In recent years a relatively small, but growing number of consumers have gained awareness that, when they choose a given product, they activate a system of socio-technical relations, often very distant from the place of consumption, that will have impacts on their health, on other people, the environment and on animals. There is recognition among consumers, in other words, that what you choose to buy, and where from, can have different types of impacts. Ample evidence of the negative impact of the food system on the environment, health, local economies and societies, ethics has strengthened the position of those who claim that a certain degree of relocalization of the food chains would be beneficial to sustainability. The 'local' has been increasingly associated, in the general imaginery, to sustainable and healthy production and consumption patterns. This has opened the way for the growh of product niches and to allow 'weak' actors in the system - first of all farmers - to challenge 'big food' with alternative principles, values, organizational patterns, business models. Local products are sustained by consumers' "willingness to pay" a delta price, as they believe that prices of local products, unlike 'big food', cover the 'real cost' of food, that entails social and environmental costs of production, processing and distribution. After more than two decades from the birth of local food movements, the appeal of local food among consumers is strong. The concept of ‘local food chains’ has generated a myriad of business, civil society and policy initiatives, which have given a strong impulse to open new research and policy fields.

In reaction to a mounting pressure on them, main actors of the food system have started to develop strategies that address sustainability and, in a growing number of cases, use 'the local' in their marketing strategies. As 'local' and 'sustainable' products can be increasingly found into supermarket shelves, the need of clarity about definitions and claims grows. In the past years we have assisted to a blossoming of initiatives aimed at signalling to consumers sustainable or local products: European Union has introduced a compulsory information on product origin in the label for some fresh commodities; retailers dedicate distinguished spaces to fresh local produce; food producers offer to consumers the possibility of acknowledging the origin of the ingredients of food products through Internet applications. As a consequence of the increasing flow of information available to consumers, there is a growing need of tools that can enable consumers - and other decision makers - to filter and validate information, so to make informed choices.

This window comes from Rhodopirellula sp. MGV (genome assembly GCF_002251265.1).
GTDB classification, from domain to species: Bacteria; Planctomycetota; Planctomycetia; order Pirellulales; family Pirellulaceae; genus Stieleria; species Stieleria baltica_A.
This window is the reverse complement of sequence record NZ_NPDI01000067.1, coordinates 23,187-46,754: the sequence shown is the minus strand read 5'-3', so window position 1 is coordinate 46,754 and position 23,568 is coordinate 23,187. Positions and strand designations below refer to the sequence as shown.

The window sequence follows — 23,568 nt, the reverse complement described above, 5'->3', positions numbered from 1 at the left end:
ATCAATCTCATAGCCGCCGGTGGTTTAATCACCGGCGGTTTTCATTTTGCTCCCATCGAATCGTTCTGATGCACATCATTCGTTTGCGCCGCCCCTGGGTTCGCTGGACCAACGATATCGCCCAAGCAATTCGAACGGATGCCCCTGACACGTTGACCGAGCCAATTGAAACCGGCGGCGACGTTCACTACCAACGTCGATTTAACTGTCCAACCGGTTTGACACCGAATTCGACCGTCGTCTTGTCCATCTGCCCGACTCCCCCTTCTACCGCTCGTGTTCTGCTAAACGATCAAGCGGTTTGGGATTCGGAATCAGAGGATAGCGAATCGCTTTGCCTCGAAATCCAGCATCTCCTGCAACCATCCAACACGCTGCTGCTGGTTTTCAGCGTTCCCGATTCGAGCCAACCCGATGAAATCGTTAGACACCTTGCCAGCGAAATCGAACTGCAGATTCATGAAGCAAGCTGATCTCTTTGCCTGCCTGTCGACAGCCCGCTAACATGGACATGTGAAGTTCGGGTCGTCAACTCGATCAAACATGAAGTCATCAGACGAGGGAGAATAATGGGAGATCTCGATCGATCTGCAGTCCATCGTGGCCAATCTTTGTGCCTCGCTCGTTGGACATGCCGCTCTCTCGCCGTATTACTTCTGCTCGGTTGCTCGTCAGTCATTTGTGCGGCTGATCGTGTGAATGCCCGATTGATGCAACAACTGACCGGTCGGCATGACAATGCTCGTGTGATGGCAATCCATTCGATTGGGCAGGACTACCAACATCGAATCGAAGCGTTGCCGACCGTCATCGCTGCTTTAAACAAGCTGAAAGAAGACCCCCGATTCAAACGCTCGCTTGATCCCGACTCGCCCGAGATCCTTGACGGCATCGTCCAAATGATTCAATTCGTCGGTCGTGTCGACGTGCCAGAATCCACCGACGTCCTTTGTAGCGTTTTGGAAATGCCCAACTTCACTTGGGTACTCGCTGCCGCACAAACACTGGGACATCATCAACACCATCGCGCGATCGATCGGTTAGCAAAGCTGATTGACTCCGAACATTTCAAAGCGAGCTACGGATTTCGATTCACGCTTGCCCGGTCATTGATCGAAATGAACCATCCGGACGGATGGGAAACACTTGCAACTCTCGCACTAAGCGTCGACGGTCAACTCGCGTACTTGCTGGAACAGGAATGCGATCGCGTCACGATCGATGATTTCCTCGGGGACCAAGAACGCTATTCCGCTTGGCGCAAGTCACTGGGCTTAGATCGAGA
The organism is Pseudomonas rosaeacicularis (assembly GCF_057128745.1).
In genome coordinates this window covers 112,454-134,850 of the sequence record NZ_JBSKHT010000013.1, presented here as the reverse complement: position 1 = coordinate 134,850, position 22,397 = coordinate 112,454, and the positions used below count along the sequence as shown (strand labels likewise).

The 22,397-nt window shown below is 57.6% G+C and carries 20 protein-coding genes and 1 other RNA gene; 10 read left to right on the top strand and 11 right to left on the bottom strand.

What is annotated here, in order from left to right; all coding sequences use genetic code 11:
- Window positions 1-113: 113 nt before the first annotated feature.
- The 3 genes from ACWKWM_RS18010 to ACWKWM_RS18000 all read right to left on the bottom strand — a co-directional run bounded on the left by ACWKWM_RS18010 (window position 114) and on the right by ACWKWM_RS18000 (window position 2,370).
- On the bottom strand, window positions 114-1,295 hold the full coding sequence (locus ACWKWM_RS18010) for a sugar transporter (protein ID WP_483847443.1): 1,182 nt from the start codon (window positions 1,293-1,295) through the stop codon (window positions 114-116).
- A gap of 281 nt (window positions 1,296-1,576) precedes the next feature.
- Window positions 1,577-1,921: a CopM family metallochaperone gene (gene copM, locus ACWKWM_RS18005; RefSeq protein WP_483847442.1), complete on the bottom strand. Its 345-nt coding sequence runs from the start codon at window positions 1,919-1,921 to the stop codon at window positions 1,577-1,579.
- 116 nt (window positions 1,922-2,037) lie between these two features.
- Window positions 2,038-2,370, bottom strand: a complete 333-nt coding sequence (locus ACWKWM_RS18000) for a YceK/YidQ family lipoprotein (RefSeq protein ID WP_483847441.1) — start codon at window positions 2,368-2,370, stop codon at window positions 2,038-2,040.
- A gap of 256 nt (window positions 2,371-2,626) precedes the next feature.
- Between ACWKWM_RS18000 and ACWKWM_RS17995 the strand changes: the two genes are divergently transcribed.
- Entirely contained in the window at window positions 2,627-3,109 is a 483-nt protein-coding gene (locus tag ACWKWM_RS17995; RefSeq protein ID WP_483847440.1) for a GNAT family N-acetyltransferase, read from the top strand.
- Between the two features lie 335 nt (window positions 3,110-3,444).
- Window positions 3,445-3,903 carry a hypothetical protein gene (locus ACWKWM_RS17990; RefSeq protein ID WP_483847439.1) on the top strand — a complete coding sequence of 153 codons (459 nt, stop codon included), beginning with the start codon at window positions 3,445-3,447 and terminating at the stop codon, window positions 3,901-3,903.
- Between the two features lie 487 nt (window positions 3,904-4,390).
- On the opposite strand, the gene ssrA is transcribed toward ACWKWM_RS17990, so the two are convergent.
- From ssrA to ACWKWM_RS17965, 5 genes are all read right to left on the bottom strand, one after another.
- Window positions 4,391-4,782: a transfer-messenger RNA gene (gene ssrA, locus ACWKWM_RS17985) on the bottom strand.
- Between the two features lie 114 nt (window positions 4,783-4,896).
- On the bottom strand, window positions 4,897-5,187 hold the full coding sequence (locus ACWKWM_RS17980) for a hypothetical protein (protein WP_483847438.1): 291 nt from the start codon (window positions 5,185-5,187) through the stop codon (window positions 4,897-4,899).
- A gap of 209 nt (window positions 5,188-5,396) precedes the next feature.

The fulfillment of this need faces an important obstacle in the multidimensionality of the impact of food choice: when considering the total quality of a food product, one should take into consideration (i) the impact on the economy; (ii) the impact on the society; (iii) the impact on the environment; (iv) the impact on human health; (v) ethical dimension. To date, impacts referring to these five dimensions are largely unknown or poorly quantified. But even if quantification was possible, choice would anyway face trade-offs between dimensions and dilemmas, with different decision-makers having different sets of values. Rather than telling decision-makers what is better and what is worse - as cost / benefits methods do - sustainability assessment should provide resources for reflexive choice and deliberation.

In the endeavour to address these issues, the GLAMUR project has developed research around the following principles:

i. Costs and benefits analysis needs methodological update

There is a growing perception of uncertainty about the future of the food system. The traditional perception of “costs and benefits” used in defining the performance of the food system in the 50s-70s requires an updating. There are new perceptions of “costs and benefits” that the consumers would like to see reflected in the institutions regulating the functioning of the food systems, and in new pattern of production and consumption of food. This change is due to the fact that new biophysical realities (the end of the myth of perpetual growth) are more and more acknowledged by the general public. The issue of sustainability (especially in relation with food security for 6 billion of people willing to switch to richer diets) is forcing to re-consider the issue of “resilience” (the ability of a system to maintain its ability to express a given set of structures and functions in the face of stress) and “security” (capacity to guaranteeing a required input by minimizing risk) in the food system. In turn, this requires a re-discussion of the set of attributes of performance that should be considered when discussing of “progress” in the food system. To make a comparative analysis of different typologies of food systems (local versus global) it is essential to build a robust methodological approach capable of individuating and characterizing those attributes of performance which are relevant to make informed decisions.